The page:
If you thought those hyper-vigilant helicopter parents were annoying, they are nothing compared to the ones on the other end of the spectrum. I am talking about moms and dads who let their kids run wild, barely keeping an eye on them. The free-range folks. It's maddening, especially when their relaxed parenting approach affects your life -- and inevitably, it will.
In general, I consider myself somewhere in between the two types. Yes, I hover when my four-year-old is on the playground trying to mimic what the 7-year-olds are doing on the monkey bars. But in general, I like to step back and let him play without feeling smothered. I don't even step in for every conflict. At this point, I want him to at least try to resolve those little, petty squabbles himself -- as along as I am pretty sure the other kid isn't a hitter or a biter.
But that's a delicate balance many parents don't even bother with. There are those that are either all in -- like white on rice -- or so disengaged you wonder if they remember they have a kid there at all. I have relatives like the later. Their brood runs in the door, scattering like marbles. The parents don't even look in their direction -- not when someone knocks over a glass vase, not when another jumps on the couch with her shoes on, or the other spills juice on the carpet. Their attitude is that kids will be kids and if you are on them for every little thing, it won't allow them to be children. It's a little too lax for my taste. They don't even say anything when one of them is doing something that could get them hurt. I think you have to reign kids in a bit, especially when they are being unruly at another person's house.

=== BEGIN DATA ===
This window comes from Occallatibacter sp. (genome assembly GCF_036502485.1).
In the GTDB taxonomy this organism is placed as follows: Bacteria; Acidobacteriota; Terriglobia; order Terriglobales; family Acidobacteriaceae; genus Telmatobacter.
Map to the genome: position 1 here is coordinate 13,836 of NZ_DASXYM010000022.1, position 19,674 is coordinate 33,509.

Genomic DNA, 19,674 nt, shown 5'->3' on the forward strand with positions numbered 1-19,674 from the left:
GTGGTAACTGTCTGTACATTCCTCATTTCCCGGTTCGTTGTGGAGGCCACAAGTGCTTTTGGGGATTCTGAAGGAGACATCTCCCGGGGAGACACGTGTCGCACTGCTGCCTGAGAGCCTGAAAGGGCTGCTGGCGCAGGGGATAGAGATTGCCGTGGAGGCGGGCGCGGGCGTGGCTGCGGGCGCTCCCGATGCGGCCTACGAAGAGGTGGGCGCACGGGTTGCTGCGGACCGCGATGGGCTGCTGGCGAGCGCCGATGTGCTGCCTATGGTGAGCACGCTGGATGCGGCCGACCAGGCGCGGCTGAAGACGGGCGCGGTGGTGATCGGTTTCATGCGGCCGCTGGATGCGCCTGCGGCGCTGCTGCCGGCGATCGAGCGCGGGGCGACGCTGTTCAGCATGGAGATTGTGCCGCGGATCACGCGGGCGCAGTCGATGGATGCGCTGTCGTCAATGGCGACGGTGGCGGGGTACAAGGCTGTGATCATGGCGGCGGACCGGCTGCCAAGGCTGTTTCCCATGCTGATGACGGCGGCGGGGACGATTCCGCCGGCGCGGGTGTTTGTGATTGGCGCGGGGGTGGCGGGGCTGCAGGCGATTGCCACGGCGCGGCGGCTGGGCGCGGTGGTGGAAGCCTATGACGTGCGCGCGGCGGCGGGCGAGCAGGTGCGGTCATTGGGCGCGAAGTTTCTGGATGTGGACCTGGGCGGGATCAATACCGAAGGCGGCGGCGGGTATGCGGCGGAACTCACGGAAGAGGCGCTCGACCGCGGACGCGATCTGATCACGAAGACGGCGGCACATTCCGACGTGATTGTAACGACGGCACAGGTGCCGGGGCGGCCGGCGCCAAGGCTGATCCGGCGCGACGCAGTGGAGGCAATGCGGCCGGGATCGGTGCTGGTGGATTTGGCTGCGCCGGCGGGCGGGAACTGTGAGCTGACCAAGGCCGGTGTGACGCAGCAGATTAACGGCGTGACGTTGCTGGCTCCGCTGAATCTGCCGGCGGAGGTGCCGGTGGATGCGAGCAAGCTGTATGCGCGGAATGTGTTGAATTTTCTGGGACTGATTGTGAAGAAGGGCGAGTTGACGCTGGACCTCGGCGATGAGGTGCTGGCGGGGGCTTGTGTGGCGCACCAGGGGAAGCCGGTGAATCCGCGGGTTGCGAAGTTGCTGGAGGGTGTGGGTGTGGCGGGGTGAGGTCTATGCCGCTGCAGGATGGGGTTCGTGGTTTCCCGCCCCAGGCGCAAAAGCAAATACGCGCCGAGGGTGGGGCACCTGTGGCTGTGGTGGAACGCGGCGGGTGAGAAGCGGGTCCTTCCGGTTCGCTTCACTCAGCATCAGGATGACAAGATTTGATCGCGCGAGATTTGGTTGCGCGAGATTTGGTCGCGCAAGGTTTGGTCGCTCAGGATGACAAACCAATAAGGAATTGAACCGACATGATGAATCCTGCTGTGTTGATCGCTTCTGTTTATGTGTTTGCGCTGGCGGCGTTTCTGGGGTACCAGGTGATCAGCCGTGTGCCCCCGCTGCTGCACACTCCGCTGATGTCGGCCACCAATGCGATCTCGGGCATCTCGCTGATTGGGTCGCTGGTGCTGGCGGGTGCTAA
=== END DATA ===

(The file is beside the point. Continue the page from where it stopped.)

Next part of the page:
Then there are those parents who let their kids go free range only the times they need to get something done. One mom told us she let's her 18-month-old roam the house while she takes a shower. I can sympathize with this plight, though it does seem a little dangerous even in the most child-proofed houses. Toddlers have a way of finding danger even when we are absolutely sure there is none. But again, this isn't nearly as bad as than people who just let their children go wild in public places or while visiting other people. Not that being attached to their kids every second is great. At times, you have to let kids feel out things on their own. How else are they going to learn to be independent? There is a happy medium out there -- you just have to be willing to find it.
What do you think is worse -- helicopter or free range?
Image via Leonid Mamchenkov/Flickr
I create a special savings account
I put a little away at a time
I cut corners until I can afford it
Save? Who has money to save?
I plan to put it on my credit card and love the benefits of the reward program